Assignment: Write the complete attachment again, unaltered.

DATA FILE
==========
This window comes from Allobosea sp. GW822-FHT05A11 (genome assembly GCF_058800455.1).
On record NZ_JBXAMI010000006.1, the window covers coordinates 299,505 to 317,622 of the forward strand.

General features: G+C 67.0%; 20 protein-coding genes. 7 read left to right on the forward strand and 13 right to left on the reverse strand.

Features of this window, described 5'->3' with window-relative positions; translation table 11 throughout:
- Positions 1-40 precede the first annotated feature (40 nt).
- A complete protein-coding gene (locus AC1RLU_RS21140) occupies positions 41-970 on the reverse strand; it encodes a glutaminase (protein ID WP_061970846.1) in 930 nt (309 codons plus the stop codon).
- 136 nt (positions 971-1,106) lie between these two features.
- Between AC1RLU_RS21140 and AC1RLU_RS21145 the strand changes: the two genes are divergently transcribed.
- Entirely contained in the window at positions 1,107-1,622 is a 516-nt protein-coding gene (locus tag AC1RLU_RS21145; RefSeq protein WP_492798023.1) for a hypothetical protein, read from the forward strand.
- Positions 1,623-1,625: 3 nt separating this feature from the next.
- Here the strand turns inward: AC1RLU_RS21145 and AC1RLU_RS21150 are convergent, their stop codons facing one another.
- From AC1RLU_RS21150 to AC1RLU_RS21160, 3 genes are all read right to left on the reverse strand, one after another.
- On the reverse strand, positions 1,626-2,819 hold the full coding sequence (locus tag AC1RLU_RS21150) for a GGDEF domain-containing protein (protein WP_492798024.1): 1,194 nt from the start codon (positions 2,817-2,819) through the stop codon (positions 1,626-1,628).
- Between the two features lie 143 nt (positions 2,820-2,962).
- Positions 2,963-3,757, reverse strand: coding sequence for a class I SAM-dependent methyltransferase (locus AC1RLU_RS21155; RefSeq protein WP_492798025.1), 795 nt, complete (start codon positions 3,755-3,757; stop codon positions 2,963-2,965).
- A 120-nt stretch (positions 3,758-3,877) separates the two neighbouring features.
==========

This window comes from Allobosea sp. GW822-FHT05A11 (genome assembly GCF_058800455.1).
On record NZ_JBXAMI010000006.1, the window covers coordinates 299,505 to 317,622 of the forward strand.

General features: G+C 67.0%; 20 protein-coding genes. 7 read left to right on the forward strand and 13 right to left on the reverse strand.

Features of this window, described 5'->3' with window-relative positions; translation table 11 throughout:
- Positions 1-40 precede the first annotated feature (40 nt).
- A complete protein-coding gene (locus AC1RLU_RS21140) occupies positions 41-970 on the reverse strand; it encodes a glutaminase (protein ID WP_061970846.1) in 930 nt (309 codons plus the stop codon).
- 136 nt (positions 971-1,106) lie between these two features.
- Between AC1RLU_RS21140 and AC1RLU_RS21145 the strand changes: the two genes are divergently transcribed.
- Entirely contained in the window at positions 1,107-1,622 is a 516-nt protein-coding gene (locus tag AC1RLU_RS21145; RefSeq protein WP_492798023.1) for a hypothetical protein, read from the forward strand.
- Positions 1,623-1,625: 3 nt separating this feature from the next.
- Here the strand turns inward: AC1RLU_RS21145 and AC1RLU_RS21150 are convergent, their stop codons facing one another.
- From AC1RLU_RS21150 to AC1RLU_RS21160, 3 genes are all read right to left on the reverse strand, one after another.
- On the reverse strand, positions 1,626-2,819 hold the full coding sequence (locus tag AC1RLU_RS21150) for a GGDEF domain-containing protein (protein WP_492798024.1): 1,194 nt from the start codon (positions 2,817-2,819) through the stop codon (positions 1,626-1,628).
- Between the two features lie 143 nt (positions 2,820-2,962).
- Positions 2,963-3,757, reverse strand: coding sequence for a class I SAM-dependent methyltransferase (locus AC1RLU_RS21155; RefSeq protein WP_492798025.1), 795 nt, complete (start codon positions 3,755-3,757; stop codon positions 2,963-2,965).
- A 120-nt stretch (positions 3,758-3,877) separates the two neighbouring features.